3^{3} x 3^{2}

3^{3 + 2} = 35

= 243

**Quotient Rule (same exponent)**

A quotient is just the result of dividing two values. You are raising the two values that are to be divided by power in this rule. The power in an equation like this must be spread to all numbers within the parentheses it is tied to.

(a/b)^{c} = a^{c} / b^{c}

For instance:

(2/5)^{3} = 2^{3} / 5^{3}

= 2 x 2 x 2 / 5 x 5 x5

= 8 / 125

=0.064

**Quotient Rule (same base)**

Division and multiplication are the exact opposite of each other. Similarly, the quotient rule is the inverse of the product rule.

Keep the base constant when dividing the two numbers of the same value, and afterward subtract the power values.

a^{b} / a^{c} = a^{b -c}

For instance:

5^{5} / 5^{2} = 5^{5 -2}

= 5^{3} = 5 x 5 x 5 = 125

**Power Rule**

This rule explains how to solve equations in which one exponent raises another. With such equations, you will multiply the powers present with each other while keeping the base constant.

(a^{b})^{c}= a^{b x c}

For instance:

(3^{2})^{3} = 3^{2 x 3}

= 3^{6} = 3 x 3 x 3 x 3 x 3 x 3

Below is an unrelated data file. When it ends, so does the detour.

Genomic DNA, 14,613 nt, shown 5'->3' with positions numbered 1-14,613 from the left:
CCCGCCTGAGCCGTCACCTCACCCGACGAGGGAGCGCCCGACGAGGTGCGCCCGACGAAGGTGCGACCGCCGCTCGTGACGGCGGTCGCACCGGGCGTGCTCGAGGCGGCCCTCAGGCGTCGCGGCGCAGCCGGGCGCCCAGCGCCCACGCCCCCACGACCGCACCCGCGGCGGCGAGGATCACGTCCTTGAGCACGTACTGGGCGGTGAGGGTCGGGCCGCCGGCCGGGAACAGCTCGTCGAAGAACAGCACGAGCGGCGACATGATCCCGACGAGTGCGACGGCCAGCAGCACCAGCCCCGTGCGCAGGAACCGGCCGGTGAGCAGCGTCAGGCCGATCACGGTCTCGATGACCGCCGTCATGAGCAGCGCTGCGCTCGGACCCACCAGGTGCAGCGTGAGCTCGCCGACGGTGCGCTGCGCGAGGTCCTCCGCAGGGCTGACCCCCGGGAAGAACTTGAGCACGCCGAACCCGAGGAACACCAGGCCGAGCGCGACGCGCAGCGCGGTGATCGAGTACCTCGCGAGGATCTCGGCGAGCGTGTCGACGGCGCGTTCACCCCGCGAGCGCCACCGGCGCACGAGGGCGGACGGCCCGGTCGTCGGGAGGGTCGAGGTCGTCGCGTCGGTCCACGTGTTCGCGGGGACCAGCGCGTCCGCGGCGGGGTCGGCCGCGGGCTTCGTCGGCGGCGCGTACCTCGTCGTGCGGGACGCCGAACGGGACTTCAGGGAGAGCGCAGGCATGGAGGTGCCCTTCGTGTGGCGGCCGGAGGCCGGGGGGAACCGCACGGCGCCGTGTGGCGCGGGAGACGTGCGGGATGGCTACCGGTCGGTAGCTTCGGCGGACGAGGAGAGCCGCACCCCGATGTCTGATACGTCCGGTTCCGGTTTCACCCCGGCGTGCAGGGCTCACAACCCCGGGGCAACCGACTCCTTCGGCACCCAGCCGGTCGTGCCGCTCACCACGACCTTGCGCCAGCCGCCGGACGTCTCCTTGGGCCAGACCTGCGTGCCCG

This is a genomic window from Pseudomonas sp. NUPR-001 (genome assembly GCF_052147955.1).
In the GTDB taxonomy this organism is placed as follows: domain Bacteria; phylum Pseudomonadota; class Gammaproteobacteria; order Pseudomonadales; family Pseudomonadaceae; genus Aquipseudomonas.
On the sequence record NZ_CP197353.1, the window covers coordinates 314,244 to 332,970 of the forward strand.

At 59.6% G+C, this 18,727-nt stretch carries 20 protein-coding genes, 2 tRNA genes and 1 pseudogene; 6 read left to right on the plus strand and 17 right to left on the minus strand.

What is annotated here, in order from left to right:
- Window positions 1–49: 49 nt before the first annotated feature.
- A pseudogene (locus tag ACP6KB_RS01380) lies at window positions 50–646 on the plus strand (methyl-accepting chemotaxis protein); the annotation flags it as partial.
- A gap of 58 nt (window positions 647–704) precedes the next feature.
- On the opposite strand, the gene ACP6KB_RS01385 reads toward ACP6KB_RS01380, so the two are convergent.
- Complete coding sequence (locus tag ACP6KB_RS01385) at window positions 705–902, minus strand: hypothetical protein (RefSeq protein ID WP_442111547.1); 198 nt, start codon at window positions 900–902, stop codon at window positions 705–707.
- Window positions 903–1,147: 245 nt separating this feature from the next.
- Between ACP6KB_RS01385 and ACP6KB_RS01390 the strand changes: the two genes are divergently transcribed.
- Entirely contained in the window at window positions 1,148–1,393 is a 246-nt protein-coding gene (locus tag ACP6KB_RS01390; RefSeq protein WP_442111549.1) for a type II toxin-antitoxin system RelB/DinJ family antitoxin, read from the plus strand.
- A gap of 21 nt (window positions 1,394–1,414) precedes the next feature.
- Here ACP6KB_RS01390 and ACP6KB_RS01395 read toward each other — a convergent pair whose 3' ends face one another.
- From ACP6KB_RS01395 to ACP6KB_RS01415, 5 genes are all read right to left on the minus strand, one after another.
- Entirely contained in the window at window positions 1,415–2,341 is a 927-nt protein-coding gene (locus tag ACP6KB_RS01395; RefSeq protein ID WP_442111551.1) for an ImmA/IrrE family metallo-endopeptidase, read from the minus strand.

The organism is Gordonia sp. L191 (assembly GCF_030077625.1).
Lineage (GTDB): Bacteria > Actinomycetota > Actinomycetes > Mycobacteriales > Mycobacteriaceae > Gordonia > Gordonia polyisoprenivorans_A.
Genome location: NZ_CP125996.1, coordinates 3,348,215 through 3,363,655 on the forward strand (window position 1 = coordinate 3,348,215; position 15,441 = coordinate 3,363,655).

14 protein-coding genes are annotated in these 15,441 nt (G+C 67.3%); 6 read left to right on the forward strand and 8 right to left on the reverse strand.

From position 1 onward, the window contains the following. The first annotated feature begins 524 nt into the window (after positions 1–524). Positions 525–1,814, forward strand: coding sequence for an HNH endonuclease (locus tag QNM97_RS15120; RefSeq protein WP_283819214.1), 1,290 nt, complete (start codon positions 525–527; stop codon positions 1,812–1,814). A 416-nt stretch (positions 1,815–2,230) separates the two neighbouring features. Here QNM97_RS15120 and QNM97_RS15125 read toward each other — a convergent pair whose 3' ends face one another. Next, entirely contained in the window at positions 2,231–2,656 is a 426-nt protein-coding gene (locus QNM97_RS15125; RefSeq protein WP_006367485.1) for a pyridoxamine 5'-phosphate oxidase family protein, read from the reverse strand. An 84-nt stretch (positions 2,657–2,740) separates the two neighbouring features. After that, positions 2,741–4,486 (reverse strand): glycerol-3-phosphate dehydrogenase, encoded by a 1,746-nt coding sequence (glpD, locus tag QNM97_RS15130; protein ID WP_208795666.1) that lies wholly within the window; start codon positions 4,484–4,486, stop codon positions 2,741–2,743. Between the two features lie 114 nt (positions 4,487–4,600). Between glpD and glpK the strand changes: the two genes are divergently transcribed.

= 729**Power and Radical Rule**

If there is an expression with an exponent inside a radical, we'll bring the radical to the denominator of the power

a √ b^{c} = b^{c/a}

For instance:

5 √4^{10} = 4^{10/5}

= 10 / 5 = 2

= 4^{2} = 4 x 4 = 16

**Ones Rule (exponents)**

If the exponent of a number is one the base will remain unchanged no matter how big the number within it is.

a^{1} = a

For instance:

5^{1} = 5

1250^{1} = 1250

**One Rule (base)**

If the base of the number is one, no matter what the power is, the base will remain the same.

1^{a} = 1

For instance:

1^{3} = 1 x 1 x 1 = 1

1^{10}= 1 x 1 x 1 x 1 x 1 x 1 x 1 x 1 x 1 x 1 = 1**Wrapping Up**

Exponents are an integral part of mathematics. They not only help simplify mathematical equations, but they also aid in developing quick mental math skills.

All you need to do is familiarize yourself with all the rules of exponents and understand how different types of exponents work, and you'll be all set to solve any exponential expression.